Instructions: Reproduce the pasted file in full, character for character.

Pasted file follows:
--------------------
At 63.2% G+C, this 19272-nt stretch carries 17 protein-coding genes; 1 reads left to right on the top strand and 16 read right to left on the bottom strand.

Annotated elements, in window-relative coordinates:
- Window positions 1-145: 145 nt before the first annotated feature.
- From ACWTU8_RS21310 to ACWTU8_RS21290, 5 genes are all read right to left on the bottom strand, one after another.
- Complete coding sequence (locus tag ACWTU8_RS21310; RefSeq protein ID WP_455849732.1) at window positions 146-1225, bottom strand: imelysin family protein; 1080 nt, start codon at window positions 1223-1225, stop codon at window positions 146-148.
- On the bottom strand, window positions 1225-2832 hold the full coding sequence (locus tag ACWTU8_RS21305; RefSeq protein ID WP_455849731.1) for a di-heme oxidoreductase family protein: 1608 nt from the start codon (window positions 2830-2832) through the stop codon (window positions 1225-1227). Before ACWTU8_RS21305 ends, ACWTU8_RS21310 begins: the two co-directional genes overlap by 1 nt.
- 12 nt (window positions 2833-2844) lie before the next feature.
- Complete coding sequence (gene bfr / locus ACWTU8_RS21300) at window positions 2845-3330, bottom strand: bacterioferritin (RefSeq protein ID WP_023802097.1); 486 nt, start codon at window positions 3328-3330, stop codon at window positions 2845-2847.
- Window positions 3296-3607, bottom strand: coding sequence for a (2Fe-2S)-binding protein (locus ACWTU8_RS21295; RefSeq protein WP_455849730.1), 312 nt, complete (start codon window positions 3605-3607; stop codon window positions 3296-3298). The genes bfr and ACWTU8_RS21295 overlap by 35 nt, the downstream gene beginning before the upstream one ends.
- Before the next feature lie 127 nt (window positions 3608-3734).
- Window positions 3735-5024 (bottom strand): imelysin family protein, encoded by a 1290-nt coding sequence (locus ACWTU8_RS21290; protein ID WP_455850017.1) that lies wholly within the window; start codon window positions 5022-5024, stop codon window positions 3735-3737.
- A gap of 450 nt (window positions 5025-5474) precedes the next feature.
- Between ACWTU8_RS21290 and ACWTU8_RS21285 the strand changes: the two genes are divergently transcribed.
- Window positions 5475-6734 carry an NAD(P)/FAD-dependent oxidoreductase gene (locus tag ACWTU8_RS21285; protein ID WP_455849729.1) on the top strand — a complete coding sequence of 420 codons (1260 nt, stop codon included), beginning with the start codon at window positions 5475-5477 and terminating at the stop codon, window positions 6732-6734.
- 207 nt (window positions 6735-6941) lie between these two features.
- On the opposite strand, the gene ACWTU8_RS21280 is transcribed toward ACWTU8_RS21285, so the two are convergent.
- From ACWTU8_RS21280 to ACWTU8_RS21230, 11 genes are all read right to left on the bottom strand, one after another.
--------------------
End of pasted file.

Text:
At 63.2% G+C, this 19272-nt stretch carries 17 protein-coding genes; 1 reads left to right on the top strand and 16 read right to left on the bottom strand.

Annotated elements, in window-relative coordinates:
- Window positions 1-145: 145 nt before the first annotated feature.
- From ACWTU8_RS21310 to ACWTU8_RS21290, 5 genes are all read right to left on the bottom strand, one after another.
- Complete coding sequence (locus tag ACWTU8_RS21310; RefSeq protein ID WP_455849732.1) at window positions 146-1225, bottom strand: imelysin family protein; 1080 nt, start codon at window positions 1223-1225, stop codon at window positions 146-148.
- On the bottom strand, window positions 1225-2832 hold the full coding sequence (locus tag ACWTU8_RS21305; RefSeq protein ID WP_455849731.1) for a di-heme oxidoreductase family protein: 1608 nt from the start codon (window positions 2830-2832) through the stop codon (window positions 1225-1227). Before ACWTU8_RS21305 ends, ACWTU8_RS21310 begins: the two co-directional genes overlap by 1 nt.
- 12 nt (window positions 2833-2844) lie before the next feature.
- Complete coding sequence (gene bfr / locus ACWTU8_RS21300) at window positions 2845-3330, bottom strand: bacterioferritin (RefSeq protein ID WP_023802097.1); 486 nt, start codon at window positions 3328-3330, stop codon at window positions 2845-2847.
- Window positions 3296-3607, bottom strand: coding sequence for a (2Fe-2S)-binding protein (locus ACWTU8_RS21295; RefSeq protein WP_455849730.1), 312 nt, complete (start codon window positions 3605-3607; stop codon window positions 3296-3298). The genes bfr and ACWTU8_RS21295 overlap by 35 nt, the downstream gene beginning before the upstream one ends.
- Before the next feature lie 127 nt (window positions 3608-3734).
- Window positions 3735-5024 (bottom strand): imelysin family protein, encoded by a 1290-nt coding sequence (locus ACWTU8_RS21290; protein ID WP_455850017.1) that lies wholly within the window; start codon window positions 5022-5024, stop codon window positions 3735-3737.
- A gap of 450 nt (window positions 5025-5474) precedes the next feature.
- Between ACWTU8_RS21290 and ACWTU8_RS21285 the strand changes: the two genes are divergently transcribed.
- Window positions 5475-6734 carry an NAD(P)/FAD-dependent oxidoreductase gene (locus tag ACWTU8_RS21285; protein ID WP_455849729.1) on the top strand — a complete coding sequence of 420 codons (1260 nt, stop codon included), beginning with the start codon at window positions 5475-5477 and terminating at the stop codon, window positions 6732-6734.
- 207 nt (window positions 6735-6941) lie between these two features.
- On the opposite strand, the gene ACWTU8_RS21280 is transcribed toward ACWTU8_RS21285, so the two are convergent.
- From ACWTU8_RS21280 to ACWTU8_RS21230, 11 genes are all read right to left on the bottom strand, one after another.